Alleged reconstruction number two involves a young husband and wife taking a holiday with another couple on their boat (probably the same one we saw earlier).  Boating and swinging clearly go hand in hand – we learned in the last story that Leonard had one too.   Our innocent pair don’t realise that their friends are sinister swingers who plan to seduce them.  The plan doesn’t work.  ‘Our married life was such that we’d never needed to indulge in such behaviour’, the offended wife tells us in voiceover.

Following this there’s a brief investigation of ‘contacts’ magazines – a newsagent introduces us to some of his dodgier wares and gives us his theories on the lonely folk who buy them and Joe, the slippery editor of one of the mags, strenuously denies that he wants to do anything other than help people make new friends.

Next up, a woman in silhouette cheerfully tells us all about her descent from wife swapping to prostitution and her husband’s prison sentence for pimping her.  ‘I found a young boy and he wanted to beat me – it was rather funny!’ she merrily reminisces.  ‘I don’t think he wanted to pay me!’ The stern interviewer asks if she’ll continue with this life.  ‘Oh yes! Well it would be silly not to, wouldn’t it? No income tax…’ ‘I suspect this woman is much less secure than she pretends to be’, the psychiatrist reassures us.

We’re now taken inside a nightclub by the magic of a supposedly hidden camera, where a woman casually strips off on the dancefloor, and others join in.  ‘Such is the progress of the permissive society’ tuts the narrator, ‘that such an exhibition as this can occur with hardly a ripple of interest’.  Finally we get to find out what that opening scene was all about: Marion, the woman we saw abducted, is phoned by a plummy-voiced mystery man who demands her presence on the bridge.  All these sex games eventually drive poor Marion to a nervous breakdown: ‘Today she considers that this collapse saved her from an escalating round of activity from which she may never have retrieved her sanity.’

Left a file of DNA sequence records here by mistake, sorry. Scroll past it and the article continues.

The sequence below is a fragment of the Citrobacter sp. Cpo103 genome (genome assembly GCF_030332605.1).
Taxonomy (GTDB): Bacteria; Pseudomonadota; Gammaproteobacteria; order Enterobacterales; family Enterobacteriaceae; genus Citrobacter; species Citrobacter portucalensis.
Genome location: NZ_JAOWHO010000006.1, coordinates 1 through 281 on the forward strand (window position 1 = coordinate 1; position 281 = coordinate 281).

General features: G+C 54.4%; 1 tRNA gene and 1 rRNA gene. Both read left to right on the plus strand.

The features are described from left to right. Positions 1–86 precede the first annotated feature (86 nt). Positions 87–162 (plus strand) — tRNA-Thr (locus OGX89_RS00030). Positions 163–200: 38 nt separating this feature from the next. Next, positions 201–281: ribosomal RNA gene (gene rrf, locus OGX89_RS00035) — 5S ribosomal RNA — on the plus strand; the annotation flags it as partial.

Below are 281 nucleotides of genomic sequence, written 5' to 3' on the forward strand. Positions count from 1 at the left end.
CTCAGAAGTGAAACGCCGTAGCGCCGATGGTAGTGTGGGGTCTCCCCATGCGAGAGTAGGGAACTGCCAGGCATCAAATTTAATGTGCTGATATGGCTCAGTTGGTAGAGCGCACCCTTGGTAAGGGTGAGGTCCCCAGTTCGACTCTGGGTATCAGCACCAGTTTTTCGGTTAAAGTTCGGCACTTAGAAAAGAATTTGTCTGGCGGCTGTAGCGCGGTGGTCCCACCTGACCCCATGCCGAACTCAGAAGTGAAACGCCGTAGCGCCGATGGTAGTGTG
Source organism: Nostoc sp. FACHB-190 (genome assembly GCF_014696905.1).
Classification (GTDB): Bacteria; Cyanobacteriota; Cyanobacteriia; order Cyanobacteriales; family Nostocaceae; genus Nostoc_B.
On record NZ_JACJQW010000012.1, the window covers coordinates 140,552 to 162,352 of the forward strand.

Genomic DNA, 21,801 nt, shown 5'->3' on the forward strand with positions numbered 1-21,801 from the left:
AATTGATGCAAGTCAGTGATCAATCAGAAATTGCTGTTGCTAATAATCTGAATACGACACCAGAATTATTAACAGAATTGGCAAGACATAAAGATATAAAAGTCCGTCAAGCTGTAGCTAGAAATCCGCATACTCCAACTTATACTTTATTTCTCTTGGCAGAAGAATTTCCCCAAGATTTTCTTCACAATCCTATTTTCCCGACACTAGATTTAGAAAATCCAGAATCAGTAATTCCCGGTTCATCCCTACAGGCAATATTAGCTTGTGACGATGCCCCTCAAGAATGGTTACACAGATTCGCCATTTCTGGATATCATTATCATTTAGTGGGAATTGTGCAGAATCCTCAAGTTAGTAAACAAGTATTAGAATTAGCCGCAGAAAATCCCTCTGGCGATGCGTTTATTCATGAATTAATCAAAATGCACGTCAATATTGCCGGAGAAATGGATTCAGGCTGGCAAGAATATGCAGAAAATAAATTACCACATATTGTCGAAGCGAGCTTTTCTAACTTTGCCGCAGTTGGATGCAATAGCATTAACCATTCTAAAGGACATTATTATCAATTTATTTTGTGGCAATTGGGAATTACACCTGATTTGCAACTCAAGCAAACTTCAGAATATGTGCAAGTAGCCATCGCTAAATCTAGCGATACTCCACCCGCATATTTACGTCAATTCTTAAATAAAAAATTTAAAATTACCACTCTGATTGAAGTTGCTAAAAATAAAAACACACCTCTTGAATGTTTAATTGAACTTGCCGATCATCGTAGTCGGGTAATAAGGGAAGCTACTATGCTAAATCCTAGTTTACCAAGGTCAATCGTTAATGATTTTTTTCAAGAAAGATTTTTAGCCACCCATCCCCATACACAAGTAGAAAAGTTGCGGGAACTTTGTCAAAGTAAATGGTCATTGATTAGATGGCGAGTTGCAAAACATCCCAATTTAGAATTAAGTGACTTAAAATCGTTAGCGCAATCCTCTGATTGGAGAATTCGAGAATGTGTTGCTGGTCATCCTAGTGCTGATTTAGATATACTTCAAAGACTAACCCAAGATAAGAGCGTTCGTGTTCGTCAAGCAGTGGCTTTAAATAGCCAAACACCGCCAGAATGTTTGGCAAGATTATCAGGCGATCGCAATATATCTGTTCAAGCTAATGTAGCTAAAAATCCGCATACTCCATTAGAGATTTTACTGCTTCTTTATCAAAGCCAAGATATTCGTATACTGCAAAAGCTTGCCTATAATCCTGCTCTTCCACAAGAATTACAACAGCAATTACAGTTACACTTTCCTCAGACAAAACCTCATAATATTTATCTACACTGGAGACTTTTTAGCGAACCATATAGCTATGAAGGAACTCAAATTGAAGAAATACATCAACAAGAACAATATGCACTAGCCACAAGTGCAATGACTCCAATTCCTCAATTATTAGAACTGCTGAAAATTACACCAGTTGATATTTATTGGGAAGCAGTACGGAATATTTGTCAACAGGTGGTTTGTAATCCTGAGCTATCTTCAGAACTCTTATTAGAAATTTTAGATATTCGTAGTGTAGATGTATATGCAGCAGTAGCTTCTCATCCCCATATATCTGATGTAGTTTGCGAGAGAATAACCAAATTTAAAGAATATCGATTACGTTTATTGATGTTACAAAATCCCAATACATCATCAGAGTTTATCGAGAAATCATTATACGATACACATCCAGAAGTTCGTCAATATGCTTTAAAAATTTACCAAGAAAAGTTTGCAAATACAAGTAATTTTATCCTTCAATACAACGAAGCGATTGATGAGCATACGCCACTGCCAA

Blackmail rears its ugly head now, as a couple engage in a vaguely naughty game of blind man’s buff with some married friends, not realising there’s a camera hidden in their hosts’ shabby plastic Christmas tree.  Cue ruined lives as a result.

Finally, we have the story of seasoned swingers Cliff and Sheila (Sheila’s not blonde, and is played by the magnificently named Bunty Garland).  It’s their anniversary, but Cliff’s insensitively invited the members of their swapping circle round for the evening.  Fed up with having to ‘perform’ with bloody Carol again in front of a crowd of lusty suburbanites Sheila loses it, stalking round the living room in her bra, pants and thigh-length boots and spitting venom at all and sundry: ‘You’ve taken the act of love and dirtied it!’ Sheila is a mouthpiece for the anti-swinging attitudes Ford and Long needed to put in to get the film past the censors, her remarkable diatribe at the end of the film far from a feminist analysis of swinging: ‘Between a man and a woman sex has a different meaning.  All a man has to consider is if a woman is attractive enough.  But a woman must ask herself if she’d want the man’s child… a woman isn’t a sex machine, she’s a child bearer.  It’s the fact of life.’

The film ends with some closing words from the pretend psychiatrist: ‘Artificially induced lust is no substitute for real love’, he smugly warns us.  All that’s missing is a pan to below his desk to reveal his legs clad in a pair of fishnet tights.

The Wife Swappers is truly a film that everyone should see.